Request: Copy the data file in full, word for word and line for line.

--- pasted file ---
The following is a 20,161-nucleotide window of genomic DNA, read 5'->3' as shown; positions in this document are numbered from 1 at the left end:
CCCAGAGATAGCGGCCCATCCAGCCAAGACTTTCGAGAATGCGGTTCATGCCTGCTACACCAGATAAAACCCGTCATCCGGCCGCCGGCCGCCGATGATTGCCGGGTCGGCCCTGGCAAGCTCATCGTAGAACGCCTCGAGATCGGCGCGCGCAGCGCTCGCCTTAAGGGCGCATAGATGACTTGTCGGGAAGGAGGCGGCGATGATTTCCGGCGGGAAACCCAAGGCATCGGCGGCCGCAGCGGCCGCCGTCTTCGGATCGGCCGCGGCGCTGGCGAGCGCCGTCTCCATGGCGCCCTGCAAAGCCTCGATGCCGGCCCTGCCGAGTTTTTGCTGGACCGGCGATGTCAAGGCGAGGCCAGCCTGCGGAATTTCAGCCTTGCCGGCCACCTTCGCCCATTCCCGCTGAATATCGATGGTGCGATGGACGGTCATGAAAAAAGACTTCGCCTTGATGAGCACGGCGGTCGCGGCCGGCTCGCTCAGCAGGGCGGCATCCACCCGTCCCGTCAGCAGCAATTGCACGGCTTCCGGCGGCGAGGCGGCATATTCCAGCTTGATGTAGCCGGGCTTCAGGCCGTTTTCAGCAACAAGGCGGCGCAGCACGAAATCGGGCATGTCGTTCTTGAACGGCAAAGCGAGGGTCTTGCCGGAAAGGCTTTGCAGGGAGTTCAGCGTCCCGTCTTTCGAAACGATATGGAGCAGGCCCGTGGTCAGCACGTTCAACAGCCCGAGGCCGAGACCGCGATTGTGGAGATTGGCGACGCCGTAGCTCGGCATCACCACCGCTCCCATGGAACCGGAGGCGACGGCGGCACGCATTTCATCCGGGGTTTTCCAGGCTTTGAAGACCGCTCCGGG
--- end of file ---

The following is a 20,161-nucleotide window of genomic DNA, read 5'->3' as shown; positions in this document are numbered from 1 at the left end:
CCCAGAGATAGCGGCCCATCCAGCCAAGACTTTCGAGAATGCGGTTCATGCCTGCTACACCAGATAAAACCCGTCATCCGGCCGCCGGCCGCCGATGATTGCCGGGTCGGCCCTGGCAAGCTCATCGTAGAACGCCTCGAGATCGGCGCGCGCAGCGCTCGCCTTAAGGGCGCATAGATGACTTGTCGGGAAGGAGGCGGCGATGATTTCCGGCGGGAAACCCAAGGCATCGGCGGCCGCAGCGGCCGCCGTCTTCGGATCGGCCGCGGCGCTGGCGAGCGCCGTCTCCATGGCGCCCTGCAAAGCCTCGATGCCGGCCCTGCCGAGTTTTTGCTGGACCGGCGATGTCAAGGCGAGGCCAGCCTGCGGAATTTCAGCCTTGCCGGCCACCTTCGCCCATTCCCGCTGAATATCGATGGTGCGATGGACGGTCATGAAAAAAGACTTCGCCTTGATGAGCACGGCGGTCGCGGCCGGCTCGCTCAGCAGGGCGGCATCCACCCGTCCCGTCAGCAGCAATTGCACGGCTTCCGGCGGCGAGGCGGCATATTCCAGCTTGATGTAGCCGGGCTTCAGGCCGTTTTCAGCAACAAGGCGGCGCAGCACGAAATCGGGCATGTCGTTCTTGAACGGCAAAGCGAGGGTCTTGCCGGAAAGGCTTTGCAGGGAGTTCAGCGTCCCGTCTTTCGAAACGATATGGAGCAGGCCCGTGGTCAGCACGTTCAACAGCCCGAGGCCGAGACCGCGATTGTGGAGATTGGCGACGCCGTAGCTCGGCATCACCACCGCTCCCATGGAACCGGAGGCGACGGCGGCACGCATTTCATCCGGGGTTTTCCAGGCTTTGAAGACCGCTCCGGG